While most workers’ compensation claims stem from real instances of on-the-job injuries, there are, unfortunately, people who cheat the system, driving up costs for employers, consumers and insurers.
According to the Texas Department of Insurance, insurance fraud is one of the most costly white-collar crimes in the United States, ranking second only to tax evasion. It has been noted that if workers’ comp fraud were a legitimate business in the United States, it would rank among the Fortune 500 companies — likely in the top 25.
Fraud is lying for financial gain. Claimant fraud, the most common type, happens when employees:
- Fake or exaggerate injuries.
- Collect benefits for injuries that were not work-related.
- Continue to collect benefits after returning to work.
The National Insurance Crime Bureau estimates that workers’ comp fraud costs insurers $7.2 billion a year — about 25 percent of the $30 billion that fraud costs insurers annually.
Employers can help by paying close attention to red flags that often indicate possible workers’ comp fraud. The existence of two or more of the following could be a signal that a fraud has occurred:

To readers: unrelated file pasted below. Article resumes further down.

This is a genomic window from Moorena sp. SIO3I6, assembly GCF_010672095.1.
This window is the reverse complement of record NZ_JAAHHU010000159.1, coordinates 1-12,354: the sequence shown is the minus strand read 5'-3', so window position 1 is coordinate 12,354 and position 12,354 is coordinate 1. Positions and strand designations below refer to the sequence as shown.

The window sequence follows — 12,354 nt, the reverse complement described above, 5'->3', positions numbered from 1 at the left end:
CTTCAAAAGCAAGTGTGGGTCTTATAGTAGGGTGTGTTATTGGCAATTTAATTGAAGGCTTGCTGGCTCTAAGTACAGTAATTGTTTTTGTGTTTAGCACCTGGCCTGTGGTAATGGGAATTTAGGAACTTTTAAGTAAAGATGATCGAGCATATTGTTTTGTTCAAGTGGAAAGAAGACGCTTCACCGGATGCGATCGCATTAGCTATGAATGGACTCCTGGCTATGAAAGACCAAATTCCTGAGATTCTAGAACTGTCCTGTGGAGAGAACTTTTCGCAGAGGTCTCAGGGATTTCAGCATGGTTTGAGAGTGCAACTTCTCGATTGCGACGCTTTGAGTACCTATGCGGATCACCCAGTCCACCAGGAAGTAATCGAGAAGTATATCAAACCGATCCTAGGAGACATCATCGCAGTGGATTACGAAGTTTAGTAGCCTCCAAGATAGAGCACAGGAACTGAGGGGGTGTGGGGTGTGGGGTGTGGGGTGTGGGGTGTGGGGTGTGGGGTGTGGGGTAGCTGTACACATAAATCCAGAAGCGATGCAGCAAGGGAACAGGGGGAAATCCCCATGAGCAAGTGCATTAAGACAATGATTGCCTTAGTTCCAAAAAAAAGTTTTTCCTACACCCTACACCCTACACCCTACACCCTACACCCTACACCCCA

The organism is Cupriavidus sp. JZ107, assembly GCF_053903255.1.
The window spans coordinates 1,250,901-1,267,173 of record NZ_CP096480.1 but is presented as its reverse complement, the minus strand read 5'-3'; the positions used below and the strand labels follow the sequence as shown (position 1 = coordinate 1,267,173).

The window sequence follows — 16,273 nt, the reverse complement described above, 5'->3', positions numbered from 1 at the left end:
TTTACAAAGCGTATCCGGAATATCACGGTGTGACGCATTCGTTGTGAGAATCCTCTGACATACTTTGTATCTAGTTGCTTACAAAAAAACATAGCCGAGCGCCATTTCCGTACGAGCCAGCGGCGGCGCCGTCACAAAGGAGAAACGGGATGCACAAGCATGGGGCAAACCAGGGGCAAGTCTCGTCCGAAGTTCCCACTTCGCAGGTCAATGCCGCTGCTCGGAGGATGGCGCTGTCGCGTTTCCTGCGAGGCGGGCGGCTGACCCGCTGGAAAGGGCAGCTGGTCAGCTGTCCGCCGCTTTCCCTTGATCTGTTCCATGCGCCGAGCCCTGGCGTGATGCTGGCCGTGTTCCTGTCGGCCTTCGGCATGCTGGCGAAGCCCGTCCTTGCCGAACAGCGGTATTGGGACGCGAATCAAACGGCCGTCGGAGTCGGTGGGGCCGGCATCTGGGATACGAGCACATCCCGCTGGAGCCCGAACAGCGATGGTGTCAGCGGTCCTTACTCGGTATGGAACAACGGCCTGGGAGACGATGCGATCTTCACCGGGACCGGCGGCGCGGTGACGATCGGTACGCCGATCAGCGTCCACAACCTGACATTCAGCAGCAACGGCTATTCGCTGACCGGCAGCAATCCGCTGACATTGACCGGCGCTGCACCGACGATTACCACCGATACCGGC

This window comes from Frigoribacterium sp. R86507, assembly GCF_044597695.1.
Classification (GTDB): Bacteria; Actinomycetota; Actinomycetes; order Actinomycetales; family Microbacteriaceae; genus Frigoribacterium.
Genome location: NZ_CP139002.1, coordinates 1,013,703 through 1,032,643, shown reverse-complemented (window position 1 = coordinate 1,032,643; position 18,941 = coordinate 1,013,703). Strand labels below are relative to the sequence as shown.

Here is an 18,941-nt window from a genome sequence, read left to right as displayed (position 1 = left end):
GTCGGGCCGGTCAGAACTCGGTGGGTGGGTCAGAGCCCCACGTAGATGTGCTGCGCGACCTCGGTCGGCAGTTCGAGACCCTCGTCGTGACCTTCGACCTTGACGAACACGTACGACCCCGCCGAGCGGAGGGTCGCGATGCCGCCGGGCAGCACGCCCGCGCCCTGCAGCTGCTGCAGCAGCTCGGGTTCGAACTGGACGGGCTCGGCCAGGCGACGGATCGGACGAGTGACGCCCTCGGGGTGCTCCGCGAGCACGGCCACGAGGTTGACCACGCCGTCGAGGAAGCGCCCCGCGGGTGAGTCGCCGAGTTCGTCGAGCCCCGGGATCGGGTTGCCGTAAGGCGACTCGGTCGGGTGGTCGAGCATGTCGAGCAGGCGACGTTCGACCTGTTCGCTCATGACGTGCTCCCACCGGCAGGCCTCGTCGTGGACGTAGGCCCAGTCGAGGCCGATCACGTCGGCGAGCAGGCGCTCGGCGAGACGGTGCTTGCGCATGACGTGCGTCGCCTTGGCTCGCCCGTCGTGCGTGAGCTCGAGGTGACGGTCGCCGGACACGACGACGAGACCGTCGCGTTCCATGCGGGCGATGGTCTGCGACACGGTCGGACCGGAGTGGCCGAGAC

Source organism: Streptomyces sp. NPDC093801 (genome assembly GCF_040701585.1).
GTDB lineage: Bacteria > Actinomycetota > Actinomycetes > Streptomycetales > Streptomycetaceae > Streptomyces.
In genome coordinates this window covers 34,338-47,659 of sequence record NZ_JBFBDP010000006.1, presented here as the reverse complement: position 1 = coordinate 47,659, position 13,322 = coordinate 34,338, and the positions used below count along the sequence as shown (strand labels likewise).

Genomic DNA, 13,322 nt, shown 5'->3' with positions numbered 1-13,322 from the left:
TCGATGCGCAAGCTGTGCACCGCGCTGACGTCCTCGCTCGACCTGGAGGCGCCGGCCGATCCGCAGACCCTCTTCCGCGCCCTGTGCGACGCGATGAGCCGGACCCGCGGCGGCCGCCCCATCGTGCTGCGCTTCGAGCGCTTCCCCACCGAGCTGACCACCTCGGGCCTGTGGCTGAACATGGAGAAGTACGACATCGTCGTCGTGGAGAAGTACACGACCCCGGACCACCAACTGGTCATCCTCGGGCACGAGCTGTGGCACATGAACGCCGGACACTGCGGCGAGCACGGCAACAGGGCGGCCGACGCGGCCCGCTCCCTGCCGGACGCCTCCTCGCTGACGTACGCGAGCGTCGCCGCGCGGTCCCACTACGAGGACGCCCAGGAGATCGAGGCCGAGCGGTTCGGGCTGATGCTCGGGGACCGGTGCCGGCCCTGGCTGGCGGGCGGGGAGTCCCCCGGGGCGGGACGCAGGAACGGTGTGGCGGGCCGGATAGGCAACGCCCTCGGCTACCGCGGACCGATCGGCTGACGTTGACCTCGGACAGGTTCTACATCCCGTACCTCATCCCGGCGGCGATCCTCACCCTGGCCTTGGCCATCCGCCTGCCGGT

- A tip from a credible source, such as an employee of your company
- An injury to a new or disgruntled worker
- There is no witness to an alleged injury
- Inconsistent or illogical descriptions of how an injury occurred
- Difficulty in contacting an injured worker
- An injured worker who’s upset when he or she is contacted
- A suspicious injury occurring on a Monday or Friday
- An injury not reported until a week or more after it allegedly occurred
- An injured worker engages in activities that are inconsistent with his/her injuries
Red flags do not necessarily translate into proof of the offense, but they are indicators.
Workers’ comp fraud can be curtailed if employers, agents, insurers and employees are vigilant about this type of crime.